Archive for March 2015

Cuomo should pull recovery ‘propaganda’ – By George J. Marlin

March 17, 2015

The following appears in the March 13-19, 2015 issue of the Long Island Business News:

I don’t know about you, but I’m getting tired of watching Governor Andrew Cuomo’s propaganda commercials touting New York’s so-called economic renaissance.  First of all, in my judgment, the money expended to run the ads is a waste of taxpayer money.

And secondly, the TV ads are delusional.  The claim that New York is job- friendly is nothing more than empty rhetoric designed to promote Cuomo’s image nationally.

To get a realistic picture of New York’s financial and economic plight, here’s some interesting data that was released in the past year:

  • The American Legislative Exchange Council ranked New York as having the worst economic outlook.
  • More people have left New York to find greener economic pastures than any other state in the nation. Over 450 thousand have hit the road in the past four years.
  • An AARP study revealed that 60 percent of New Yorkers over 50 years of age say they are likely to move to a less expensive state when they retire.
  • The Empire Center for Public Policy reported that New Yorkers “pay some of the highest local taxes in the nation.” And, you will be happy to know that the Town of Oyster Bay gets the award for being “the highest-spending and most heavily indebted large town” in the state.  This may help explain why the town is in deep financial trouble, lost its Moody’s insured rating on bonded debt and why, last November, it passed an 8.8 percent property tax increase without any notice to its residents.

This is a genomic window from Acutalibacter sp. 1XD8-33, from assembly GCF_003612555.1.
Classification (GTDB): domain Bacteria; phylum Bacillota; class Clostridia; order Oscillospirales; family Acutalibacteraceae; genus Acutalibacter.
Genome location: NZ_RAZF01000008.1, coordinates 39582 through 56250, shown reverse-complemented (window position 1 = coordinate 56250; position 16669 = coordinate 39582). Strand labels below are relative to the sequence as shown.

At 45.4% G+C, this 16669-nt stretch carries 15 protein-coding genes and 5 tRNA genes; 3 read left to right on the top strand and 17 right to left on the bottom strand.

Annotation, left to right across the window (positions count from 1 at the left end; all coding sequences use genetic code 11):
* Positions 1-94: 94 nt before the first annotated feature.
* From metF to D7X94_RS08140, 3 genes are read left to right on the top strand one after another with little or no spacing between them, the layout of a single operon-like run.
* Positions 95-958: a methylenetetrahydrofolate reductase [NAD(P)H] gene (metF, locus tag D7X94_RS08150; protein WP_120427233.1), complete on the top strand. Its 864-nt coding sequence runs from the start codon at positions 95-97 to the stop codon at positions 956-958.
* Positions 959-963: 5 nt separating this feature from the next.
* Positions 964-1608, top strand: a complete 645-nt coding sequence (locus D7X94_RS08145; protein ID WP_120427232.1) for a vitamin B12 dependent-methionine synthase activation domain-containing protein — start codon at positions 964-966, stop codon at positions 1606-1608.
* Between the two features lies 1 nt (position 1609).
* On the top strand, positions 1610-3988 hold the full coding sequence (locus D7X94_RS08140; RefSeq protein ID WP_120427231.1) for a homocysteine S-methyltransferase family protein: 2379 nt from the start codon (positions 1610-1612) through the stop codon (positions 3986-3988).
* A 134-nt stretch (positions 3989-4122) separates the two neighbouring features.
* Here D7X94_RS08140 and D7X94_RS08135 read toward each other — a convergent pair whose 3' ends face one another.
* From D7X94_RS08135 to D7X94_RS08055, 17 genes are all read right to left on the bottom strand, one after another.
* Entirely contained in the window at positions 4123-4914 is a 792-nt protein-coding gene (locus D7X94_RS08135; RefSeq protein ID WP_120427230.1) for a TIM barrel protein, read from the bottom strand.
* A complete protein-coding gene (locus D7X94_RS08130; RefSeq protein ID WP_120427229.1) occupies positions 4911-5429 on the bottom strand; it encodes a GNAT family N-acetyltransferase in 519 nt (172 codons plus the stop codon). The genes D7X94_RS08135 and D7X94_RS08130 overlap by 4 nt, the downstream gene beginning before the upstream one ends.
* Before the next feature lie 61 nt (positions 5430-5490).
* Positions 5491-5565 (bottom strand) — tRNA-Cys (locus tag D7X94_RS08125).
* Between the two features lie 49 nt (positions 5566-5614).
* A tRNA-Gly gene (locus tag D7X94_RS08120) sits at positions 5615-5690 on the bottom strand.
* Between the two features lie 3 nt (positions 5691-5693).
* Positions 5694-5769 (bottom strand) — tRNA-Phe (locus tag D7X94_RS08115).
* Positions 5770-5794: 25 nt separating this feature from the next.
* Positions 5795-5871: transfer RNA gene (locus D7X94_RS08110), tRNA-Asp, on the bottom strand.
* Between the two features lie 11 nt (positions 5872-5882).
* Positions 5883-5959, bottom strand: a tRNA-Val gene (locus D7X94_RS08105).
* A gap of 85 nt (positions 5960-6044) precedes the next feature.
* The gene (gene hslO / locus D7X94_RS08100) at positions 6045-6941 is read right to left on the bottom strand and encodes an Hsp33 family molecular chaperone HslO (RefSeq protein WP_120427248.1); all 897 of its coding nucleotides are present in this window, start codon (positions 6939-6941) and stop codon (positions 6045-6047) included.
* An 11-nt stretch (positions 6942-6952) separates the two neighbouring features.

• The Mercatus Center at George Mason University in its 2014 edition of “Freedom in the 50 states” determined that “New York is the least free state in the union.” The state has the highest taxes—14 percent of income.  As a result, the researchers were not surprised that residents have been heading for the exits with, on net, 9 percent leaving since 2000.  This is the highest migration figure in the nation.
  • The University of Illinois ranked New York as having the most corrupt government in the United States.

To add to this dismal picture, this month the John Locke Foundation, a think tank dedicated to transforming government through competition, innovation, personal freedom and personal responsibility, released its “First in Freedom Index.”  The report examines the relationship between tax and regulatory policies and economic growth as well as the fiscal, educational, regulatory, and healthcare freedom of the fifty states.